Biographical data (biodata) inventories measure a person's prior experiences under the assumption that these experiences are indicative of knowledge, skills, and abilities relevant for a given purpose, typically selection. A large literature exists on methods for developing biodata inventories and how to weight biodata items, many of which are specific to the context of biodata. The current investigation reviewed the literature on the attributes of biodata inventories and compared empirical and rational methods of scale development, proposing a framework on how to conceptualize the steps involved in developing a biodata inventory. Next, using a number of large archival datasets and simulations, the effectiveness of empirical keying methods hypothesized to improve upon typically-used keying methods was tested. In archival datasets, option-keyed multiple regression was found to explain more variance in cross-validation samples than traditional alternatives, whereas a configural keying method produced results in between the two. The sample size-to-item ratio was an important factor in the extent to which option-keyed regression performed better than alternatives. The results of simulation studies indicated that in many contexts, option-keyed regression produced higher validities than traditional alternatives at 1.5 to 2 times the number of participants as items. As sample size increased, regression explained more than double the variance that traditional methods did. These findings were generally magnified by increases in the number of item response options. Practical implications and recommendations, limitations, and directions for further research are discussed.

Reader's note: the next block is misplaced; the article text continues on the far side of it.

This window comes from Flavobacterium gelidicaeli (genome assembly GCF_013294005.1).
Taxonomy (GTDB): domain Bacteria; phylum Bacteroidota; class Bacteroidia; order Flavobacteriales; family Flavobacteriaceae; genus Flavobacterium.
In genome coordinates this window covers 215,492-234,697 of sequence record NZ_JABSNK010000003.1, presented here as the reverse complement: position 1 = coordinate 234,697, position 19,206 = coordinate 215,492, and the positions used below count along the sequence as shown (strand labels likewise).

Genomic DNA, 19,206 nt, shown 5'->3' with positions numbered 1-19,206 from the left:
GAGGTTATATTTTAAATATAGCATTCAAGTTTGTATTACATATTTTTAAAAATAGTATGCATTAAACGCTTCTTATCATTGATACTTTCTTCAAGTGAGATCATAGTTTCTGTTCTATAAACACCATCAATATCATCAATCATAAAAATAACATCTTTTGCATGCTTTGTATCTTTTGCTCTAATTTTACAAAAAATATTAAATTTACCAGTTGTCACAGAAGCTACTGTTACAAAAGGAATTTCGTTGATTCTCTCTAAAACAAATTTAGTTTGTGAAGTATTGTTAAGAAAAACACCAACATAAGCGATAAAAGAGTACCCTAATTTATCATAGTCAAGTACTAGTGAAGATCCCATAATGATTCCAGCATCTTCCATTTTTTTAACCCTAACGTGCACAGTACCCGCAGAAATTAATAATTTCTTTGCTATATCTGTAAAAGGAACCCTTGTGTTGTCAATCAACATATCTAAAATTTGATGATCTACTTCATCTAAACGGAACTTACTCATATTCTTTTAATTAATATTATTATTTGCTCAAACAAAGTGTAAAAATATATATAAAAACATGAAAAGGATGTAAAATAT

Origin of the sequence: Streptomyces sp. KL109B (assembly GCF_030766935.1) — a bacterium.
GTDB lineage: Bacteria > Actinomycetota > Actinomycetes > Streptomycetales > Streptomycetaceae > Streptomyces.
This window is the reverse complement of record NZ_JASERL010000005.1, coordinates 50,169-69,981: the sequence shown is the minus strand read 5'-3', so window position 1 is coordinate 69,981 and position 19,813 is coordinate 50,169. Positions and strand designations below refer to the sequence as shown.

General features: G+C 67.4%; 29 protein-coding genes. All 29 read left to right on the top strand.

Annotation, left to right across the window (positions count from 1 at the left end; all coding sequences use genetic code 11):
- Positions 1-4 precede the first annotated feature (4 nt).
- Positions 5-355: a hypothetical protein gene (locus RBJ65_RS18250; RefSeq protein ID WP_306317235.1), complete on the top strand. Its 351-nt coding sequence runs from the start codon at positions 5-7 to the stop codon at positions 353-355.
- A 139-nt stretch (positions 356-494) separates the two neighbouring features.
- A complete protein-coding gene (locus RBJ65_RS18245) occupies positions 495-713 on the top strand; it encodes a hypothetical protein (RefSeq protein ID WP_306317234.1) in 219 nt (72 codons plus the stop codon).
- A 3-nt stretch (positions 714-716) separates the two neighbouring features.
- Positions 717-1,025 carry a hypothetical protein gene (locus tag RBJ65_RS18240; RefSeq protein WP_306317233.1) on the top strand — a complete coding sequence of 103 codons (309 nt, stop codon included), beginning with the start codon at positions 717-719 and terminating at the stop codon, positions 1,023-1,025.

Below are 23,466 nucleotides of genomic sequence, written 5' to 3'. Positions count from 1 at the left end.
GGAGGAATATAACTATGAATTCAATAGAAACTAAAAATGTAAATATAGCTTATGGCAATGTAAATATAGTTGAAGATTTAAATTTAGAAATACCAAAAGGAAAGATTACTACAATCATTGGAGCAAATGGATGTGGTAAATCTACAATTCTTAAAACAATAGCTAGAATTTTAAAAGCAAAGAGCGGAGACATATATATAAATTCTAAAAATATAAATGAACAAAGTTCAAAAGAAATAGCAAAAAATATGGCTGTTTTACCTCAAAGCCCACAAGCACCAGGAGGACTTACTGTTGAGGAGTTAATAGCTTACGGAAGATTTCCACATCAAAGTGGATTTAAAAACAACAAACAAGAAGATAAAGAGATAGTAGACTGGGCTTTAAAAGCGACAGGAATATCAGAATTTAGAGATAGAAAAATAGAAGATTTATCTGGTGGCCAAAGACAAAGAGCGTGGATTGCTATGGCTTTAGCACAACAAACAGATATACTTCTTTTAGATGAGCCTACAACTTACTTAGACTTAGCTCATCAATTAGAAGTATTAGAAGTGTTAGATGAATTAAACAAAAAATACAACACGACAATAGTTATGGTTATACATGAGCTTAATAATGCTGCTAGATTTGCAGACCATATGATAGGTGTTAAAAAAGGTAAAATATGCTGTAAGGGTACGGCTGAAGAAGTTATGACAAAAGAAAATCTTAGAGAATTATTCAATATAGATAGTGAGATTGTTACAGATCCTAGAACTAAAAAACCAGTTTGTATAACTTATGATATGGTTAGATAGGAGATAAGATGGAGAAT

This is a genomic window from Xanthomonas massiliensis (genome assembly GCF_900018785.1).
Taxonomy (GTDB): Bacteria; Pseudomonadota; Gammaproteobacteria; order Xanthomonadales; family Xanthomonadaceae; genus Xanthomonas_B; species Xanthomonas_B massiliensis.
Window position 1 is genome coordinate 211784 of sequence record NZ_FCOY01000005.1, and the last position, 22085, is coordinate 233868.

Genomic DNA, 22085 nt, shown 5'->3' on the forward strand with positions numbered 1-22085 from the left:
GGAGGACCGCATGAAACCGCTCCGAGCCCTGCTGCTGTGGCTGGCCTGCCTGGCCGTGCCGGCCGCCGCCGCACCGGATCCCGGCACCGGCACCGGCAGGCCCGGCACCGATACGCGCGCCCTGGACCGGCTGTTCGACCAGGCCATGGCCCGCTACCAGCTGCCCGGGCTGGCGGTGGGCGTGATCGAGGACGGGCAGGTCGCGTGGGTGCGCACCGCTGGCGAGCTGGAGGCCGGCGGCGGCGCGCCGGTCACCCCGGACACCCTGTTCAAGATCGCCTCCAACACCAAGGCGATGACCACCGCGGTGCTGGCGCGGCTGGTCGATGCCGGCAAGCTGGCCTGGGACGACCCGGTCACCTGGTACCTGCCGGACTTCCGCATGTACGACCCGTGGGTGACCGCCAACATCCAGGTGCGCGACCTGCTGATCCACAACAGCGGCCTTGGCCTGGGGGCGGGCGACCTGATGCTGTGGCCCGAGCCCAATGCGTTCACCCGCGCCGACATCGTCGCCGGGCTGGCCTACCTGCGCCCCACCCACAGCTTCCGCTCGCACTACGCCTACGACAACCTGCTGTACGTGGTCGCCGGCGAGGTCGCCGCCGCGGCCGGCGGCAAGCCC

University of Minnesota Ph.D. dissertation. December 2013. Major: Psychology. Advisor: Paul R. Sackett. 1 computer file (PDF); xvii, 439 pages, appendices A-H.
Beatty, Adam Skaja.
A critical review of empirical and rational strategies for item selection and keying for biographical data inventories.
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